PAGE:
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Indian J Anaesth. 2010 Mar-Apr; 54(2): 173–174.
PMCID: PMC2900751

Be prepared for intraoperative anaphylaxis


A 30-yr-old female presented with a gradually progressive swelling on the right side of the neck for 7 yrs along with tingling, numbness and pain in the right upper limb for 1 yr. She had a 6 cm × 5 cm smooth, firm, globular, nontender mass in the right supraclavicular region without any local rise of temperature, venous engorgement or skin change. Her airway examination was normal. On examination she was found to have sensory loss in the medial side of the arm, forearm and the medial half of the palm and dullness and diminished breath sound in the right apical lung area.

Routine blood investigations, Electrocardiogram (ECG) and ultrasound of the abdomen were within normal limits. Chest X-ray revealed an ill-defined mass in the right supraclavicular region. Magnetic resonance imaging (MRI) of the thoracic region showed a well-defined 8.26 cm × 6.36 cm × 4.30 cm mass in right para-vertebral region extending from C7 to T2 vertebral levels along with intraspinal extension and cord compression. Cervical intervertebral disc and airway anatomy were normal. A provisional diagnosis of neurogenic tumor was made and the case was posted for excision under general anaesthesia (GA).

After connecting the pulse oximeter, ECG electrodes and blood pressure cuff, we established a 14G intravenous line and premedicated the patient with intravenous (IV) fentanyl 2 μg/kg and ondansetron 0.1 mg/kg. GA was induced with IV propofol 2 mg/kg and succinyl choline 1.5 mg/kg IV and the trachea was intubated with an appropriate sized flexometallic tube. We cannulated the left internal jugular and radial artery after induction of GA. Anaesthesia was maintained with isoflurane and injection of vecuronium and fentanyl.

After 45 min of stable vitals of the patient, we noticed a sudden drop of blood pressure, tachycardia and increase in airway pressures. We suspected an anaphylactic reaction which was further supported by reporting of an accidentally punctured hydatid cyst by the surgeon [Figure 1]. Immediately, all the anaesthetic gases were stopped and the patient was ventilated with 100% oxygen followed by administration of IV epinephrine 0.2 μg/kg, hydrocortisone 5 mg/kg and 2 l of Ringer's lactate solution. In view of the persistent hypotension, we put the patient on epinephrine infusion at a rate of 0.005 μg /kg/min for a short duration. After 20 min, the patient's vitals and airway pressure returned to normal. Rest of the surgery was uneventful.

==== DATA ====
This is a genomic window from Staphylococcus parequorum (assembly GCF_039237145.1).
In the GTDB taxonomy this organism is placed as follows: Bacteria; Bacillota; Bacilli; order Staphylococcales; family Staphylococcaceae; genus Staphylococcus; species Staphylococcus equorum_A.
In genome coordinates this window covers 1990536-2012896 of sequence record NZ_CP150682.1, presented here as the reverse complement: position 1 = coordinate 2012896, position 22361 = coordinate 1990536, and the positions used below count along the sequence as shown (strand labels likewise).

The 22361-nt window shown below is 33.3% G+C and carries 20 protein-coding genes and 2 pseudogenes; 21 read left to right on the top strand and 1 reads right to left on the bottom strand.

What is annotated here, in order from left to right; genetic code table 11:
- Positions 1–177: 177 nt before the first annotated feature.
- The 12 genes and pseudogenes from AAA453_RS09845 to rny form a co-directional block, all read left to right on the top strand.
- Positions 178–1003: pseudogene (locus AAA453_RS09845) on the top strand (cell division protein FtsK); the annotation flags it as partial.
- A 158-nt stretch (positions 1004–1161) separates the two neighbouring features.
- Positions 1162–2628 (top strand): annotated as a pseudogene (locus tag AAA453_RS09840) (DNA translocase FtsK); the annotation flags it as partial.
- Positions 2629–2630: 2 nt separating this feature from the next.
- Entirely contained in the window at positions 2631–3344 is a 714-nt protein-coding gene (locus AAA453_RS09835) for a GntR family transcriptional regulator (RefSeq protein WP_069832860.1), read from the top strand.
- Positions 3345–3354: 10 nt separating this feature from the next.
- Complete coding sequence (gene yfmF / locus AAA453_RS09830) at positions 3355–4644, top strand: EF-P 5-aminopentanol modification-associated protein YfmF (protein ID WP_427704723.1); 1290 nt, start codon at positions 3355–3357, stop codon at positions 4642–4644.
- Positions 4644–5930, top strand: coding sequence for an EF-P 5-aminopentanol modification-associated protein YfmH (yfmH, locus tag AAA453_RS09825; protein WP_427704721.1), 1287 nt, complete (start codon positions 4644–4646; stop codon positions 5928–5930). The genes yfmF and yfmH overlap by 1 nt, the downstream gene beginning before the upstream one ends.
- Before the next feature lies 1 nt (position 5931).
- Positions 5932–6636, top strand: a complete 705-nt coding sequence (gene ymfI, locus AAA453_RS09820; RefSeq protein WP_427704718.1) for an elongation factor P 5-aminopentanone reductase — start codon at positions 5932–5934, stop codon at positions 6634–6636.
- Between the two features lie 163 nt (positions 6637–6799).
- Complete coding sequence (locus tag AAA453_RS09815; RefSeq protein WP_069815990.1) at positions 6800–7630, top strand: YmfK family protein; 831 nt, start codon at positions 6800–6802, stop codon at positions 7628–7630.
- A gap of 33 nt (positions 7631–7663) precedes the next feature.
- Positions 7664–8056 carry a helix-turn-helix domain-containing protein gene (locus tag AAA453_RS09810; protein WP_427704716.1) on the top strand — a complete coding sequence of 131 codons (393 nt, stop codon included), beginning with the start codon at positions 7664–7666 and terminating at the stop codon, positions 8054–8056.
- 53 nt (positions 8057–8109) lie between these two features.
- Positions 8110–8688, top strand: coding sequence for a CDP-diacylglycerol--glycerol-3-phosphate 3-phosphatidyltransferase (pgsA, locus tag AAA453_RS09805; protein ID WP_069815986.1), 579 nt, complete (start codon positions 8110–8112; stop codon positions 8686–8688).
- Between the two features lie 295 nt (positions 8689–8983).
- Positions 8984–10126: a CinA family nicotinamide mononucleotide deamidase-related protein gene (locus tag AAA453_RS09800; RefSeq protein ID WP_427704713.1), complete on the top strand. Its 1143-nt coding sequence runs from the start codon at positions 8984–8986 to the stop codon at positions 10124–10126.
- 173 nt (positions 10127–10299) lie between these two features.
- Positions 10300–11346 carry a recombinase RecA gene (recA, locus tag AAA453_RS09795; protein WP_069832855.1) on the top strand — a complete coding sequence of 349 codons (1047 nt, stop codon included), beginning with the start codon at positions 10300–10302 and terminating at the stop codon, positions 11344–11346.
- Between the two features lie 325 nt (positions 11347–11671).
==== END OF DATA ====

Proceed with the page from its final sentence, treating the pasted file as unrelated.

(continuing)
Figure 1
Photograph of operative field showing hydatid cyst

Hydatid disease or echinococcosis is caused by infestation of one of the three species of the genus Echinococcus. The location of hydatid cyst is mostly hepatic (75%) and pulmonary (15%) and only 10% occurs in the rest of the body, i.e., brain, heart, kidney, ureter, spleen, uterus, fallopian tube, mesentery, pancreas, diaphragm and muscles.[1,2] However, hydatid cyst rarely occurs in the supraclavicular area. The allergic reactions caused by the strongly antigenic hydatid fluid released due to episodic leakage or rupture of the hydatid cyst in sensitized individuals, may range from fever, pruritus, urticaria, to frank anaphylactic shock.[3]

Cardiovascular symptoms (73.6%), cutaneous symptoms (69.6%) and bronchospasm (44.2%) are the most common manifestations of anaphylaxis during anaesthesia.[4] Intraoperative anaphylaxis often manifests as bronchospasm and cardiovascular collapse because early cutaneous signs of anaphylaxis are masked by sedation, unconsciousness and poor exposure. Intraoperative anaphylaxis has a high mortality rate if not diagnosed and treated early. Moreover, anaphylaxis is often an unanticipated phenomenon and prevention is the most important component to decrease the incidence of anaphylaxis.[5] Hence, an early anticipation can lead to a prompt diagnosis and management of anaphylaxis. In regions where hydatid disease is endemic, the possibility of hydatid cyst at an uncommon site and the associated risk of anaphylaxis should always be kept in mind whenever dealing with such cases.


1. Kireşi DA, Karabacakoğlu A, Ödev K, Karaköse S. Uncommon locations of hydatid cysts. Acta Radiol. 2003;44:622–36. [PubMed]
2. Abu-Eshy SA. Some rare presentations of hydatid cyst (Echinococcus granulosus) J R Coll Surg Edinb. 1998;43:347–52. [PubMed]
3. White AC, Weller PF, Cestodes . Harrison's Principles of Internal Medicine. In: Kasper DL, Braunwald E, Fauci AS, Hauser SL, Longo DL, Jameson JL, editors. 16th ed. New York: The McGraw-Hill Companies, Inc; 2005. pp. 1272–7.
4. Laxenaire MC, Mertes PM; Groupe d'Etudes des Réactions Anaphylactoïdes Peranesthésiques. Anaphylaxis during anaesthesia: Results of a two-year survey in France. Br J Anaesth. 2001;87:549–58. [PubMed]
5. Hepner DL, Castells MC. Anaphylaxis during the perioperative period. Anesth Analg. 2003;97:1381–95. [PubMed]

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